Downsizing companies has become a common occurrence in today’s global economy. It’s never a nice situation to be in and I believe that it’s usually a decision that leaders make after spending many hours deliberating.

Society has, however, become more accustomed to the concept of downsizing, but it’s not generally the same for everybody. Some people prefer not to get emotionally involved and may not feel empathetic towards the people who have been retrenched and don’t want to try to understand what they are going through. Being emotionally tone deaf might be a coping mechanism that the unaffected use to protect themselves. What happens to a retrenched person is much more than the loss of income; the ability to provide for themselves and others has been taken away. The emotional impact is much deeper and lasts for a longer time. They will go through a chain effect of emotions at an alarming rate.

An unemployed person loses their sense of meaning and purpose in life which results in a decline of self-worth and self-confidence. Overnight the person has to find a new daily structure and routine, something that could take a few weeks or even longer. Without a structure to our days they become rudderless and feel that nothing matters. The retrenched person might feel shame and embarrassment which results in social withdrawal and isolating themselves from friends, family and social situations. This will obviously lead to relationship starvation and loneliness and questioning humanity which in turn leads to caution and distrust.   As you can see it can be a fast downward spiral that impacts on the person’s overall well-being. It is normal to wish for a new job quickly and reverse the downward spiral, but often it doesn’t happen as quickly as we’d like.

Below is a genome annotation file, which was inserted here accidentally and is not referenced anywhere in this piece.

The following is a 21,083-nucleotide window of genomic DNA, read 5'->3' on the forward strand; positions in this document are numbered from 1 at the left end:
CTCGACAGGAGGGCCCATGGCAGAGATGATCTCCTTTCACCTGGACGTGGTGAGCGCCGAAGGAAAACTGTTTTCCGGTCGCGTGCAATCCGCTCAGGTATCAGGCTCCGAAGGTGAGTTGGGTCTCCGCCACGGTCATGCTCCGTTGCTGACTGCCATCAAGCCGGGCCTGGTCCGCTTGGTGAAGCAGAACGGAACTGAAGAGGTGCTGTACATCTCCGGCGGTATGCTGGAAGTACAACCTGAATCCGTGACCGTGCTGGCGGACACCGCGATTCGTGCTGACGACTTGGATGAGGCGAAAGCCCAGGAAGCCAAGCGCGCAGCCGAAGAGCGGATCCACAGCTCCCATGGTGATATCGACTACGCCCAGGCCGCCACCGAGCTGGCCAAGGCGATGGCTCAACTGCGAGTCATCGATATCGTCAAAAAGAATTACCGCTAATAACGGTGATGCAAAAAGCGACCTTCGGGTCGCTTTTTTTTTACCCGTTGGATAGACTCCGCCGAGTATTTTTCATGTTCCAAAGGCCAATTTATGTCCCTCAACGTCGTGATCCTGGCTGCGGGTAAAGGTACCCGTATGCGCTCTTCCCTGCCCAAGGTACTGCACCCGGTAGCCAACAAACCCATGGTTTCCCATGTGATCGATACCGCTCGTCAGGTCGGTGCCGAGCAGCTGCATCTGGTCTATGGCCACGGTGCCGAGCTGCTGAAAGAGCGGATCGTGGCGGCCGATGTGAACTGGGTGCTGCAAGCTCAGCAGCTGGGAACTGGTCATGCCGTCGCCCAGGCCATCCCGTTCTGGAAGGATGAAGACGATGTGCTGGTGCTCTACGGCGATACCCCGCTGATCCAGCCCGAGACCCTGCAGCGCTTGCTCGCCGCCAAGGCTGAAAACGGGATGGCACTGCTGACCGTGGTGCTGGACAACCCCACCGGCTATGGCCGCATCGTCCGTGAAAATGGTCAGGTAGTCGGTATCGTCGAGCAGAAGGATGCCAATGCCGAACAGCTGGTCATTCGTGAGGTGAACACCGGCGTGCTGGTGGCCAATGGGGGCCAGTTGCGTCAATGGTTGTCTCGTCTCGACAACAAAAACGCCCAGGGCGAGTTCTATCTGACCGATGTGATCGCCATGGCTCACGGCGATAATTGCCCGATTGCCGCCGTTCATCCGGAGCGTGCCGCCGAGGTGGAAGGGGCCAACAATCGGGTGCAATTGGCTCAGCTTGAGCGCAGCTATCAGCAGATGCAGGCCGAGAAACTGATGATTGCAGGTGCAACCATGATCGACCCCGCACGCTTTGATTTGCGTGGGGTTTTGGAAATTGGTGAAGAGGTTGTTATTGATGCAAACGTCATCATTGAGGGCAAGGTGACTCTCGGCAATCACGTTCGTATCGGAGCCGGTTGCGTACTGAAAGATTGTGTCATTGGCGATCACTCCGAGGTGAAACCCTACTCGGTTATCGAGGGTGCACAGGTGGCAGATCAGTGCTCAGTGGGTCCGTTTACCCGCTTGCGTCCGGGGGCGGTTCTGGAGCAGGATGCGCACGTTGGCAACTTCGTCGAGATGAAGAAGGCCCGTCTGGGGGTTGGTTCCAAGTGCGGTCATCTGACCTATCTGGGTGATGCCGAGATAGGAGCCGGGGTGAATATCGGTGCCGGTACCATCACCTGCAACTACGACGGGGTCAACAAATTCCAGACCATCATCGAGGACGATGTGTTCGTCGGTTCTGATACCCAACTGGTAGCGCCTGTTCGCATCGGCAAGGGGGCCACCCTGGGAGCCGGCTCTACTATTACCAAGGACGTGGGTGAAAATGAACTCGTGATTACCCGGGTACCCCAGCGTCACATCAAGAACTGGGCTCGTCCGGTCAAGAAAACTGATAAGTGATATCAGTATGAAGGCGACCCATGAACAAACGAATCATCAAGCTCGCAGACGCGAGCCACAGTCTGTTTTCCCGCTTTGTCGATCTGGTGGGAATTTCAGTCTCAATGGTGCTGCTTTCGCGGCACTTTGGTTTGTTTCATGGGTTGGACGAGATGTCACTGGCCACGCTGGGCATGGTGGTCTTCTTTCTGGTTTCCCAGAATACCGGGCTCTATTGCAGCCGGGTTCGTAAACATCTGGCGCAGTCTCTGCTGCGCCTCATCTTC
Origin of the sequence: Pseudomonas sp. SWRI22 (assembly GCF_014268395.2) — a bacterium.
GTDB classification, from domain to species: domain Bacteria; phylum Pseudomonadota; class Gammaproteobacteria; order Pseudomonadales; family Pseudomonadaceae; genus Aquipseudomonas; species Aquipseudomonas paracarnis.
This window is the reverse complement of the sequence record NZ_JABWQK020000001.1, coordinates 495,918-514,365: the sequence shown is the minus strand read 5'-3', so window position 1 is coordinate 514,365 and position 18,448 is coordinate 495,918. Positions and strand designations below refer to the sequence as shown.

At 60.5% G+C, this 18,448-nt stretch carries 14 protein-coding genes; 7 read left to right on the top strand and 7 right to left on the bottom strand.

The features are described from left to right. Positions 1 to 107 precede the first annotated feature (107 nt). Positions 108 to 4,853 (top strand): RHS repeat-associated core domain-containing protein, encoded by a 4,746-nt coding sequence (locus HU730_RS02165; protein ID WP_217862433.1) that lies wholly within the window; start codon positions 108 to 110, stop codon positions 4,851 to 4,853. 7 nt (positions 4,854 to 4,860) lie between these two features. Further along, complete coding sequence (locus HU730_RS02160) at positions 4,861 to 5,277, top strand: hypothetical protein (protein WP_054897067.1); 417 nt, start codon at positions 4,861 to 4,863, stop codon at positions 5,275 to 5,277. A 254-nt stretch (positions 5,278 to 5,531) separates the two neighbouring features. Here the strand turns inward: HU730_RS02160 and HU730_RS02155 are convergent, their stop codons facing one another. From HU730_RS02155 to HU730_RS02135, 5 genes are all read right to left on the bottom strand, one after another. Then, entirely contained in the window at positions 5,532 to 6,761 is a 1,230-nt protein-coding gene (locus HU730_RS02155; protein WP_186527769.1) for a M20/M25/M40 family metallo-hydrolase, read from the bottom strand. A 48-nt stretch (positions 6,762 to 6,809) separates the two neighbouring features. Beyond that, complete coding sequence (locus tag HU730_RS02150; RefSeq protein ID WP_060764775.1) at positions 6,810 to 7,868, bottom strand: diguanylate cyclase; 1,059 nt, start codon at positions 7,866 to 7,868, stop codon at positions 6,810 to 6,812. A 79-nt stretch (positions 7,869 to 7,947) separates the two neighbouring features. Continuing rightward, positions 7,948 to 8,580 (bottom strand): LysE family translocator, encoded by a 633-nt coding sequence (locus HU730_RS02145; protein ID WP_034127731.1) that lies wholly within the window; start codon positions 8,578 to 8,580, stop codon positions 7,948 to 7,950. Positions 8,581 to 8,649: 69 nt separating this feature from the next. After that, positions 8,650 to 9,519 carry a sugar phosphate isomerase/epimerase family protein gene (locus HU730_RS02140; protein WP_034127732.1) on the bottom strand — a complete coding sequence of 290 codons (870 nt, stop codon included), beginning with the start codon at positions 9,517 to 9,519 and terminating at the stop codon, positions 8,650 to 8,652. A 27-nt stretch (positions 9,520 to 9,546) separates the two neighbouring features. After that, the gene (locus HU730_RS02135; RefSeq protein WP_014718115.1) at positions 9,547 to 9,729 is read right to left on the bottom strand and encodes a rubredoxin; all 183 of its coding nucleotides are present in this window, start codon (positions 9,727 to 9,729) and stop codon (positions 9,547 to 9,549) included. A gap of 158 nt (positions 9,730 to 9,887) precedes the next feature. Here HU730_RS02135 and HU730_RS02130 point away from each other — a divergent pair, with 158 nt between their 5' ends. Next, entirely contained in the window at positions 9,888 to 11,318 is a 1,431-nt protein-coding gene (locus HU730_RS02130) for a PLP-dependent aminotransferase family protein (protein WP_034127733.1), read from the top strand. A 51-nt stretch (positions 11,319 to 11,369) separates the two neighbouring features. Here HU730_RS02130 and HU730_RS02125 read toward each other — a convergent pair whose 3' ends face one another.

Research into this area highlights two aspects:   Firstly, the emotional memory sits deeply seated in the brain and we can remain distrusting for a long time, even towards new employers and colleagues. The saying “Trust can be broken in an instance and rebuilt over months” holds true. Secondly, after traumatic life events people tend to return to their well-being level before the traumatic incident. However, for un-employment this does not hold true. The individual may never recover to their pre-well-being level.

So the question remains: “what now?” We can all work together to positively stimulate the economy and over time change to a healthy budding economy. However, that is the long-term and we need to work out what we can do right now?

Let’s get emotionally involved and support those who have been affected. Maintaining and nurturing relationships, caring and supporting becomes the social responsibility of the person not affected. Drive that and keep going even when it is difficult. To get through traumas we need people around us. Let us be the social network that holds and cares.